Has expansion changed the culture of Chicago’s craft beer scene?
One only needs to look at places like the aforementioned Chicago Brew Werks/Werk Force Brewing to understand the camaraderie between brewers that binds the industry in Chicago. It’s there that one can find home brewing supplies and take brewing classes, taste many brewing collaborations, and notice the multitude of stickers and posters provided by almost every other Chicago brewer (and national ones, too). Indeed, collaborations are still a mainstay within the community -- Half Acre has a link on its website for beers “brewed with friends,” and almost every Chicago brewery engages in something similar. Not to mention, festivals are a mainstay within the Chicago craft-beer community: Oak Park Micro Review, Festival of Barrel Aged Beer (FoBAB), Beer Hoptacular, and Chicago Ale Fest, to name a few. In fact, 350 Brewing’s Summer Fest randomly pairs breweries together to formulate collaborative brews just for the festival, known as Collab Roulette. And each May, the entire brewing community comes together for 10 days as part of Chicago's Craft Beer Week -- an entire industry forging together to celebrate Chicago craft beer.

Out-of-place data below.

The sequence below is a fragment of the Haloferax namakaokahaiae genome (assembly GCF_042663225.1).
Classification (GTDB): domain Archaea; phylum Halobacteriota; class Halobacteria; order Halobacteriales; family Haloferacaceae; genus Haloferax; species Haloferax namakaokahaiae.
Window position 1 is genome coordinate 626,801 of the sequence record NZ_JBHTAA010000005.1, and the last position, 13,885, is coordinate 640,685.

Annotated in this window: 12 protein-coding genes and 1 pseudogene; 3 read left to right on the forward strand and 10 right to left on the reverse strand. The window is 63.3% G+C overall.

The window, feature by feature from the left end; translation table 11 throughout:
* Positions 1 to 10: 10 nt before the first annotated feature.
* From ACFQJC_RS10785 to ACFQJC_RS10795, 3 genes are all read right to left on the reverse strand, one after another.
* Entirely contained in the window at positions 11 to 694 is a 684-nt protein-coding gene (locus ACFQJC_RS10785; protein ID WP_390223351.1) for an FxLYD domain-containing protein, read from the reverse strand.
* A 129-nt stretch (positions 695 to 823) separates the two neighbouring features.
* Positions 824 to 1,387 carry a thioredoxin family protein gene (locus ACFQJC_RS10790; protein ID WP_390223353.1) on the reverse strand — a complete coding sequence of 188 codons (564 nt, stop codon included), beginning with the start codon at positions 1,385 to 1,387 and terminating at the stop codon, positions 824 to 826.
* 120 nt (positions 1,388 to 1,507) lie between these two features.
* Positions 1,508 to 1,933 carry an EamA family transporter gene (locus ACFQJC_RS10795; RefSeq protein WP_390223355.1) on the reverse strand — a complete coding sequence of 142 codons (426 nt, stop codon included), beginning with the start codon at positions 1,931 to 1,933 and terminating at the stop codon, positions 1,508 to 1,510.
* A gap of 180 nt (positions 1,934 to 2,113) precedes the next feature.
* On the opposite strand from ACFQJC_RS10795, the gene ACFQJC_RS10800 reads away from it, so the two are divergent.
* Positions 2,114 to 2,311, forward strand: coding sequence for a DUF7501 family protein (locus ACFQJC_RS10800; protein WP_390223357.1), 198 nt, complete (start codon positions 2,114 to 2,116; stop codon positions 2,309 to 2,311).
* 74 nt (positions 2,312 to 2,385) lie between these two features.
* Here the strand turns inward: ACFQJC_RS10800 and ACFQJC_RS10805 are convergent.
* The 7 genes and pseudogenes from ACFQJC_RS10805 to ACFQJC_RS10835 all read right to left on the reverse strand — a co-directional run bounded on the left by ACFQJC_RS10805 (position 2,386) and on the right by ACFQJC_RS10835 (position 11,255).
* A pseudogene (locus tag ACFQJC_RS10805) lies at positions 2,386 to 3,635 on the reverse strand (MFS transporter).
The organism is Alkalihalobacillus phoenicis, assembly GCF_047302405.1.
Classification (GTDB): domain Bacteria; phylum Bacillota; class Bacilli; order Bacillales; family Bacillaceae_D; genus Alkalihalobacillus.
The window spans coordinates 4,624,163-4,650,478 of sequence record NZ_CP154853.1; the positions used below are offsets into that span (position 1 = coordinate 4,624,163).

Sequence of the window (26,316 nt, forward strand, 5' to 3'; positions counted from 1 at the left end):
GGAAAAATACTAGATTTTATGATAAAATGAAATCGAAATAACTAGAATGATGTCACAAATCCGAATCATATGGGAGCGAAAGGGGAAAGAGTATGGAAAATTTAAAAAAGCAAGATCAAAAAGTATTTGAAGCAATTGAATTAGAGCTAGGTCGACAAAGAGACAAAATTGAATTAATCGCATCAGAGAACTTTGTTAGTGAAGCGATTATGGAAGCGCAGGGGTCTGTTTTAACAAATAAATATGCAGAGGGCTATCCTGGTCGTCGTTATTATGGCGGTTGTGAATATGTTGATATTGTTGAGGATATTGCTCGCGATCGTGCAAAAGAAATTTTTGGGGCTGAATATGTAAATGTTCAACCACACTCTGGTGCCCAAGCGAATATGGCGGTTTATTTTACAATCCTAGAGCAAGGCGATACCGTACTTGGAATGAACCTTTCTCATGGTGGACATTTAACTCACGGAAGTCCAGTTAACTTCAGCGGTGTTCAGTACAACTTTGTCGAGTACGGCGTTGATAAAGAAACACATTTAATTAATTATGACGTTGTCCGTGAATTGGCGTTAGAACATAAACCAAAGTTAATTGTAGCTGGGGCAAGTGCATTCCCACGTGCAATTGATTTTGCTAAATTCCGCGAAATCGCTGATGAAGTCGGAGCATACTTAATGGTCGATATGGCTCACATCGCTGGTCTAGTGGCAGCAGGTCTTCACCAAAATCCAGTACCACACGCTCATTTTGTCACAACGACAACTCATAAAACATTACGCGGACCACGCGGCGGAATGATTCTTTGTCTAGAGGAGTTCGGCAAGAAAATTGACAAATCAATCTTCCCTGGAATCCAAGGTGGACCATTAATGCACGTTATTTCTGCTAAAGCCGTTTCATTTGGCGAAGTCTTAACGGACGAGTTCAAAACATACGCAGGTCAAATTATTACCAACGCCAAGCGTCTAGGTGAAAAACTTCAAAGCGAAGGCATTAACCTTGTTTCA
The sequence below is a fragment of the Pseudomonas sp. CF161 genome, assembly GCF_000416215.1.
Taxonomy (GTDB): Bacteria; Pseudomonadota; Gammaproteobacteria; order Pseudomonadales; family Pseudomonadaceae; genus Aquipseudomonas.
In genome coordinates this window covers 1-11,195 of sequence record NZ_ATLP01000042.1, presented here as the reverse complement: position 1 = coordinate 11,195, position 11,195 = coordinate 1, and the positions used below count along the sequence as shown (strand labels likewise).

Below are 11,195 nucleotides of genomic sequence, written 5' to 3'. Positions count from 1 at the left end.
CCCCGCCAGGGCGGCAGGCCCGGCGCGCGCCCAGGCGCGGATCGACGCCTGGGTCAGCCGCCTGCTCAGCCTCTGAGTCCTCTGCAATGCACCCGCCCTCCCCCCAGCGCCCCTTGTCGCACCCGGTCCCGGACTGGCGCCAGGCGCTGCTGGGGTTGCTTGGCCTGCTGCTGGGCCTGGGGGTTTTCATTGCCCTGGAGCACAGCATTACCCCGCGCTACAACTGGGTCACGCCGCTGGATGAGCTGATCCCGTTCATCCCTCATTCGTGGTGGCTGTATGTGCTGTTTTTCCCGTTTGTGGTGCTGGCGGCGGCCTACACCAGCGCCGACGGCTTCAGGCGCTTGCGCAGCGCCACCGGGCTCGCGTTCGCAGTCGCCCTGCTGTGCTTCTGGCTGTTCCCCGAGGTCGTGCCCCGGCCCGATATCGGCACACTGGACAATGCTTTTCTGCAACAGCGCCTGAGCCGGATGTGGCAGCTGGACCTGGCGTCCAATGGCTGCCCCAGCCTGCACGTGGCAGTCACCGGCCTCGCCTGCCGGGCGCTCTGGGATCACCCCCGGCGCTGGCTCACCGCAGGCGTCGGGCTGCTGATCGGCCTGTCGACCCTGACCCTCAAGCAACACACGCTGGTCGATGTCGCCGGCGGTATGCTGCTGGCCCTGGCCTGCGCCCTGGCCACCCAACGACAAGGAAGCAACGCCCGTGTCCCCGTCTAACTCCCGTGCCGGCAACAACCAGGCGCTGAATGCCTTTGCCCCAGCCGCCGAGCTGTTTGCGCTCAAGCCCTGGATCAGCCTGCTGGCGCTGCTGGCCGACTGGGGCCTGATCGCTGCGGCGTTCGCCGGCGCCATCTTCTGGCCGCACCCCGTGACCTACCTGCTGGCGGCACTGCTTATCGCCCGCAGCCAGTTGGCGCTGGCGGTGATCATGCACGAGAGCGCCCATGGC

Even if one looks to Chicago’s biggest brewery, Goose Island, one can find a strong sense of community. Despite the consternation associated with the Anheuser-Busch (AB InBev) purchase of Goose Island, the brewery continues to grow domestically and internationally just as the numbers of independent brewers increase in Chicago. Goose still demonstrates a strong commitment to its home city of Chicago with pub-only beers, special Chicago-only events, and routinely hosting festivals that include its “competitors” such as the Goose Island Stout Fest in February and the Belgian Beer Fest in the fall.
Simply put, no matter the size of the brewer, collaboration and community is a must, and growth seems inevitable (at least so far).